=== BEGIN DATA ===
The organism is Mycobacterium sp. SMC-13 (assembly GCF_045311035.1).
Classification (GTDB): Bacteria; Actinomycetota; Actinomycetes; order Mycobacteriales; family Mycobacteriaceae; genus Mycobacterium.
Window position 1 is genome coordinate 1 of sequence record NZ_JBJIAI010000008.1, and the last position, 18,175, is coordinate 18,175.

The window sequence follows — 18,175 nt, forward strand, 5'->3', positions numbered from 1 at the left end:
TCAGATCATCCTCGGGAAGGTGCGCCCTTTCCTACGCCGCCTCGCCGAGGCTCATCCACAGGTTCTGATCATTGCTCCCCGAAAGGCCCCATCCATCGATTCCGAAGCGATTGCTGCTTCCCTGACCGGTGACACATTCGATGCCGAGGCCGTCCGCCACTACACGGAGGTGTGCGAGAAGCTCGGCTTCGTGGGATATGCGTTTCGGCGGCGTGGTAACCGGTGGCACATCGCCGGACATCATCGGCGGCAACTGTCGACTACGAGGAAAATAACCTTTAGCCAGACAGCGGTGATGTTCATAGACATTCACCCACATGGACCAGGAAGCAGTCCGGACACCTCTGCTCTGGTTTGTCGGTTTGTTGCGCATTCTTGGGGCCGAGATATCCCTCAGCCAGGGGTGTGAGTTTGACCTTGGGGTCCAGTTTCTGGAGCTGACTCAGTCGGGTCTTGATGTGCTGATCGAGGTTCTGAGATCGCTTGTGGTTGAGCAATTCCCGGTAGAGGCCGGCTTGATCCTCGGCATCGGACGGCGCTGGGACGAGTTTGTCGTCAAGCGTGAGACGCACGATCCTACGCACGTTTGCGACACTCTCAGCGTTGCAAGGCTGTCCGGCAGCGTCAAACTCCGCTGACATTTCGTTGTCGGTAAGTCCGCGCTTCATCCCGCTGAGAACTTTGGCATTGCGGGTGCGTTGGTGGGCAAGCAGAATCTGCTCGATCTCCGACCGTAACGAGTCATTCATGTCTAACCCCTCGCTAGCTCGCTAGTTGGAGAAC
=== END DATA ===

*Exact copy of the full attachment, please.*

The organism is Mycobacterium sp. SMC-13 (assembly GCF_045311035.1).
Classification (GTDB): Bacteria; Actinomycetota; Actinomycetes; order Mycobacteriales; family Mycobacteriaceae; genus Mycobacterium.
Window position 1 is genome coordinate 1 of sequence record NZ_JBJIAI010000008.1, and the last position, 18,175, is coordinate 18,175.

The window sequence follows — 18,175 nt, forward strand, 5'->3', positions numbered from 1 at the left end:
TCAGATCATCCTCGGGAAGGTGCGCCCTTTCCTACGCCGCCTCGCCGAGGCTCATCCACAGGTTCTGATCATTGCTCCCCGAAAGGCCCCATCCATCGATTCCGAAGCGATTGCTGCTTCCCTGACCGGTGACACATTCGATGCCGAGGCCGTCCGCCACTACACGGAGGTGTGCGAGAAGCTCGGCTTCGTGGGATATGCGTTTCGGCGGCGTGGTAACCGGTGGCACATCGCCGGACATCATCGGCGGCAACTGTCGACTACGAGGAAAATAACCTTTAGCCAGACAGCGGTGATGTTCATAGACATTCACCCACATGGACCAGGAAGCAGTCCGGACACCTCTGCTCTGGTTTGTCGGTTTGTTGCGCATTCTTGGGGCCGAGATATCCCTCAGCCAGGGGTGTGAGTTTGACCTTGGGGTCCAGTTTCTGGAGCTGACTCAGTCGGGTCTTGATGTGCTGATCGAGGTTCTGAGATCGCTTGTGGTTGAGCAATTCCCGGTAGAGGCCGGCTTGATCCTCGGCATCGGACGGCGCTGGGACGAGTTTGTCGTCAAGCGTGAGACGCACGATCCTACGCACGTTTGCGACACTCTCAGCGTTGCAAGGCTGTCCGGCAGCGTCAAACTCCGCTGACATTTCGTTGTCGGTAAGTCCGCGCTTCATCCCGCTGAGAACTTTGGCATTGCGGGTGCGTTGGTGGGCAAGCAGAATCTGCTCGATCTCCGACCGTAACGAGTCATTCATGTCTAACCCCTCGCTAGCTCGCTAGTTGGAGAAC